The restaurant is early on in its development and I couldn’t really get any indication of food cost from Cummins or from Rose (the general manager), but given the menu mix and the ability to drive cocktail business, the food and liquor cost should be in a fairly reasonable range. I would estimate 30 percent. Because of trial and some of the uniqueness of the products, they are probably running higher than that but there is no reason they can’t maintain appropriate food cost. While the dishes have quite a bit of protein, there are still enough low-cost ingredients that should keep a lower food cost. In addition, the protein used is lower-cost cuts of beef, chicken and cod so they really aren’t overspending on the most expensive aspects to food cost. Because it is early stages, their rating is lower than it will be in six months.
Rating: 2.5 out of 4 stars.
It's hard to know what the labor cost is going to finally shake out at. I do know the service now is at a high level, but because the bar isn’t being fully utilized yet, and you do have to maintain labor for the bar as well as front of the house, back of the house and moderate table interaction, I think labor is probably on the high side. That is OK because they have only been open three weeks. If this holds true to the normal fast casual, their labor prices should come down and should be in the normal range below 30 percent. I believe right now, because of the early stages and because they are learning the menu and they’ve got other things to develop, such as the patio and the ice cream service, that for the first year labor is going to be pretty high for a fast casual restaurant. There is always a trade-off when you are trying to attract customers, particularly the discerning North Loop crowd. While I’m conservative on labor cost in my rating, I do want to add that in three or four times I’ve dined there, the “limited service” has been on par with some really nice full-service places.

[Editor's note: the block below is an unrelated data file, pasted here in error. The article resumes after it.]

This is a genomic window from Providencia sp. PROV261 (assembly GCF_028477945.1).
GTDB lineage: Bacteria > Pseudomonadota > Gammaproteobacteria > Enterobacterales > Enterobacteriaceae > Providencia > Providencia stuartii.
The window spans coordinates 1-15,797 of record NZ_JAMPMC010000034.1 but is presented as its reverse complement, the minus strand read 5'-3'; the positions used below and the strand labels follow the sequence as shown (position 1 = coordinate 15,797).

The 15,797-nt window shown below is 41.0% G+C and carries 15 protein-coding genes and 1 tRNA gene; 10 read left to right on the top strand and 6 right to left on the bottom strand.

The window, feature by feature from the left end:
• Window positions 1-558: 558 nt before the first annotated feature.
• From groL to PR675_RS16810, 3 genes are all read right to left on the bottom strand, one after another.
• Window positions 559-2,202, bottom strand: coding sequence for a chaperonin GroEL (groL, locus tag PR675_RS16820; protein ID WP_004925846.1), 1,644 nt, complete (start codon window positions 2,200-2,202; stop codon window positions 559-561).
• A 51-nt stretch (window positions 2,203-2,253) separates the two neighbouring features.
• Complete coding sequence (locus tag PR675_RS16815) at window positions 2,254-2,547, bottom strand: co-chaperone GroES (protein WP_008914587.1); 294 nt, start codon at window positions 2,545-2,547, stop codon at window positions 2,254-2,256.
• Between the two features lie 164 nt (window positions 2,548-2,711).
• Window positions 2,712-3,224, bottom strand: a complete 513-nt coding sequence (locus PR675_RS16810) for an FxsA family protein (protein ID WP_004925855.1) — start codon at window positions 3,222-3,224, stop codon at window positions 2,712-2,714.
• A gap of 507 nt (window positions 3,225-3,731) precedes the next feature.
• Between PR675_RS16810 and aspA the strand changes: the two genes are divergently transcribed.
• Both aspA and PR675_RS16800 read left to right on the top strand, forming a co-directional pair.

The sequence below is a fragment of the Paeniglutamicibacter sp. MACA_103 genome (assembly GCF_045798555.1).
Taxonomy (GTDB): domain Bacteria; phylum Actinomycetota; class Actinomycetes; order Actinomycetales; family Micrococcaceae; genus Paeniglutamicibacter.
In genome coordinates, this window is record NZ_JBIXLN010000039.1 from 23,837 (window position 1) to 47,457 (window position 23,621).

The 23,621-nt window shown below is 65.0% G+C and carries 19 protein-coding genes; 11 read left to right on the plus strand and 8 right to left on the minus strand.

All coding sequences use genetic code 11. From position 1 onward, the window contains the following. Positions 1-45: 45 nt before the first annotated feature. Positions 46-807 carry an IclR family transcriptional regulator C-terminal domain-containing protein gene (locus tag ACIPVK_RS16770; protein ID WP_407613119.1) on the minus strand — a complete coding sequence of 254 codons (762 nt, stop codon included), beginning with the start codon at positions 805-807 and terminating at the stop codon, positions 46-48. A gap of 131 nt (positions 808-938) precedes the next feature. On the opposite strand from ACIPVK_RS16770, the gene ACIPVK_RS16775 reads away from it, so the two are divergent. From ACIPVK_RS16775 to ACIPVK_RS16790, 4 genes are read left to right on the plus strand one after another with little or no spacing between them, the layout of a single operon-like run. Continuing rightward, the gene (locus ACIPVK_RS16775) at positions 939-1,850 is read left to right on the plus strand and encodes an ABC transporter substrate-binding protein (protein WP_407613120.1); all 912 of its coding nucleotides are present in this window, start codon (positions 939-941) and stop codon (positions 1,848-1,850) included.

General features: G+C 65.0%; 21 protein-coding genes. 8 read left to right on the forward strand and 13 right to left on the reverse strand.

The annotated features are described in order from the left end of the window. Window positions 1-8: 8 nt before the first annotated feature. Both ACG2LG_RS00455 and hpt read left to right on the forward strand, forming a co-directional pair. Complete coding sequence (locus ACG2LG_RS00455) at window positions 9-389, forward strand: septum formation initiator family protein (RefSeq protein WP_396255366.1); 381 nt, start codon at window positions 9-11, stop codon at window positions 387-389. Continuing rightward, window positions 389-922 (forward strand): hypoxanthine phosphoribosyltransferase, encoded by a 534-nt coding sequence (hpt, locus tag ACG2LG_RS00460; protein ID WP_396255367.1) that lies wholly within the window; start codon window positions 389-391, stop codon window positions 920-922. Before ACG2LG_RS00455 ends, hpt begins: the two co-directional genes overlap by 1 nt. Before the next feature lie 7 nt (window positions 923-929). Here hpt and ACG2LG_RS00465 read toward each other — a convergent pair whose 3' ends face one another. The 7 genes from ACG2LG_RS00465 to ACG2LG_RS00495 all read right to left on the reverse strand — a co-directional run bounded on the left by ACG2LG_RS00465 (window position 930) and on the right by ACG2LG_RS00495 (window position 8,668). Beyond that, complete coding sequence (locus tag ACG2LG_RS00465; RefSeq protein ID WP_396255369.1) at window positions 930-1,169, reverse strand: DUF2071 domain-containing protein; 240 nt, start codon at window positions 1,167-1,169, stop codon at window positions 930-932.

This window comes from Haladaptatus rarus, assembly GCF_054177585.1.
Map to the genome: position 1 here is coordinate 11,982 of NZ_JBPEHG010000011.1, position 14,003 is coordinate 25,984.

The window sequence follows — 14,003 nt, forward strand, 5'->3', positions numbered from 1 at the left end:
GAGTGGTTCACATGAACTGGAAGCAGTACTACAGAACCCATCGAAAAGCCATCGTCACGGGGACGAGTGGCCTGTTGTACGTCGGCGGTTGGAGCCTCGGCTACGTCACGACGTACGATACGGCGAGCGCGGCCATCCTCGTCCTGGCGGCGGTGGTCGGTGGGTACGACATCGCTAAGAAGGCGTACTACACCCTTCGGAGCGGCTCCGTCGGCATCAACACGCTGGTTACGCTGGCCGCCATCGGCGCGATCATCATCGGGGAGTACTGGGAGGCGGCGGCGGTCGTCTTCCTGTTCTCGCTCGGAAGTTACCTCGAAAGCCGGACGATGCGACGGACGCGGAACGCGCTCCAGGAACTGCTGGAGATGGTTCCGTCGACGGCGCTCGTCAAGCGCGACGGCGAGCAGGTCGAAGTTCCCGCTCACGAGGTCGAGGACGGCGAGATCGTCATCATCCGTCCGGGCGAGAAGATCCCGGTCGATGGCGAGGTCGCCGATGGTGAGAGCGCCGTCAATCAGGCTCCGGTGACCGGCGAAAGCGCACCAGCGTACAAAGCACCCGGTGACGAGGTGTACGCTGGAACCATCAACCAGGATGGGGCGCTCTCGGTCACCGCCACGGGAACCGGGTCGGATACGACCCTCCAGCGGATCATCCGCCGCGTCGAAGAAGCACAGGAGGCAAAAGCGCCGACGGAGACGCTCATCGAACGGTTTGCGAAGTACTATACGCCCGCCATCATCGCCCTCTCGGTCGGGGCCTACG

Rating: 2.5 out of 4 stars.
Return on Investment and Capital Improvements
I couldn’t get a final number out of Cummins as it relates to investment, but I estimate the investment was somewhere between $1 million and $1.2 million. They have a beautiful kitchen, bar, and the leasehold buildout is very nice. It is not the normal industrial North Loop look, and it has a warm feeling, but those warm feelings don’t come cheap. Rent in the North Loop is not cheap, but say they do a $2 million volume with lower than the 20+% margins I like to see, they should be able to get in that 15-20 percent return on the overall investment.
Rating: 2.5 out of 4 stars.
If they keep executing the way they are, the food itself really hits the sweet spot—this is Minnesota Southeast Asian. It’s not over-the-top hot, it has the right amount of sweetness. It also has some safe harbors, particularly the wings and the fried rice. And it is a very user-friendly restaurant. With the addition of the ice cream place and the patio, it should be a real hit. I do believe this is something that is a new trend. It reminds me somewhat of the things the owners are doing at Agra Culture, but with ethnic foods. And good management, which Sweet Chow has, always helps significantly to make a successful business.
Rating: 3 out of 4 stars.
Dennis L. Monroe is a shareholder and chairman of Monroe Moxness Berg PA, a law firm specializing in multi-unit franchise finance, mergers and acquisitions and taxation in the restaurant industry. You can contact him at (952) 885-5999 or email@example.com. For more information, please refer to www.MMBLawFirm.com.